A global downturn in the use of traditional drugs has been offset by a surge in the demand for "legal highs", rapidly changing the nature of the world's drug industry and threatening the power of individual countries to regulate it.
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While international markets for heroin, cocaine and cannabis either declined or remained stable over the past year, there has been a striking rise in new synthetic "designer drugs" that are not under international control, according to the UN World Drug Report 2011, which was published yesterday.
Opium production dropped by almost 40 per cent last year and the production of cocaine around the world has fallen by a sixth since 2007, according to the international body. However, the reduction in illicit drug-use can be partly explained by the "substitution" of illegal drugs for "unregulated" and "untested" stimulants, which experts warn could be just as dangerous to public health.
In Europe, which is described as one of the most "innovative" when it comes to new drugs, 110 new psychoactive substances were reported to the European Monitoring Centre for Drugs and Drug Addiction and Europol between 1997 and 2009. Last year, 41 new substances emerged – almost double the number recorded in 2009. Sixteen of these were first reported in the UK.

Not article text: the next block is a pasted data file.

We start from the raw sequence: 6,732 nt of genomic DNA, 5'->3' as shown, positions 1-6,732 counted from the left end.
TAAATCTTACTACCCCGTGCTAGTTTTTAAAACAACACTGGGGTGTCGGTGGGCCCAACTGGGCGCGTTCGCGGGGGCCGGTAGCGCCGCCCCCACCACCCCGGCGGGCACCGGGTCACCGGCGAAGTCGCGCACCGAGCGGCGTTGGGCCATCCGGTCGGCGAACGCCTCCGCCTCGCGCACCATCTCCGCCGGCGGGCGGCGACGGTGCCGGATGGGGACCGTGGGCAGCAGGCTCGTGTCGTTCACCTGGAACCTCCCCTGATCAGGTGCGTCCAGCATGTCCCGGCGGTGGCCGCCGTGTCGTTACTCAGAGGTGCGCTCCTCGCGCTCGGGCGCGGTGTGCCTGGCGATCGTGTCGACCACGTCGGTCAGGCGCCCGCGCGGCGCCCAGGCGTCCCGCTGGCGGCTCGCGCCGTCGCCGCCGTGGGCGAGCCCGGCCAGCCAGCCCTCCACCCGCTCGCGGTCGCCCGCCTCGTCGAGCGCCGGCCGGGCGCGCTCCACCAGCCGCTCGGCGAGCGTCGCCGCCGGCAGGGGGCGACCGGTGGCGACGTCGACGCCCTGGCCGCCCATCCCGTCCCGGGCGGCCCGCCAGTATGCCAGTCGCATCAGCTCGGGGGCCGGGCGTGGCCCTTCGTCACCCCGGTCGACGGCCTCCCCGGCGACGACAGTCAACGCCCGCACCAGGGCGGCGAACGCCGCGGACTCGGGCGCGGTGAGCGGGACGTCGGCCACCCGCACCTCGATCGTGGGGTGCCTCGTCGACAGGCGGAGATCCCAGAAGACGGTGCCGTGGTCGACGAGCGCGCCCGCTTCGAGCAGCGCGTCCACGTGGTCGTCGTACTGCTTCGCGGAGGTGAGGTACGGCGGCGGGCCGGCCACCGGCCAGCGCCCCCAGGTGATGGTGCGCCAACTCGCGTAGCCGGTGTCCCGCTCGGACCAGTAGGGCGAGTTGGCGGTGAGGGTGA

The most high profile has been mephedrone, or meow meow, which has been linked to a number of deaths, and was banned in the UK in April last year.
Other examples of "designer" drugs include Spice, a synthetic substance that emulates the effects of cannabis, and BZP, a chemical derivative often sold to mimic the effects of ecstasy.
Sandeep Chawla, director of policy and public affairs at the UN Drugs and Crime office, who supervised the report, said the majority of these drugs are "widely available" and "easily made" with a "little chemical know-how".
He said: "We are getting to a point where production of these drugs can take place next to the consumer, in his or her own kitchen or in their backyard. Recipes can be found on the internet and many of the so-called 'legal highs' can be made fairly simply.
"The report indicates there is no change in the fact that human beings have an appetite for psychoactive substances, the problem is the way in which they are now being produced completely changes the methods we have to control them. They are much too new and not tested, which means we don't know the effects they have."
The Government plans to bring in temporary banning orders for legal highs. A Home Office spokesman said: "We are committed to tackling new drugs and stopping them gaining a foothold in this country. That is why we have introduced proposals for a system of temporary bans on new psychoactive substances to protect the public while our independent experts assess the harms they pose."
Drug charities have warned that the speed at which new substances are emerging could present challenges for enforcement, education, prevention and health responses. They argue the effectiveness of a banning system would depend on the ability of customs officers to detect new consignments entering the country and on the strength of international cooperation.
The UN estimates that up to 6.2 per cent of the world's population used "illicit substances"at least once in 2009.
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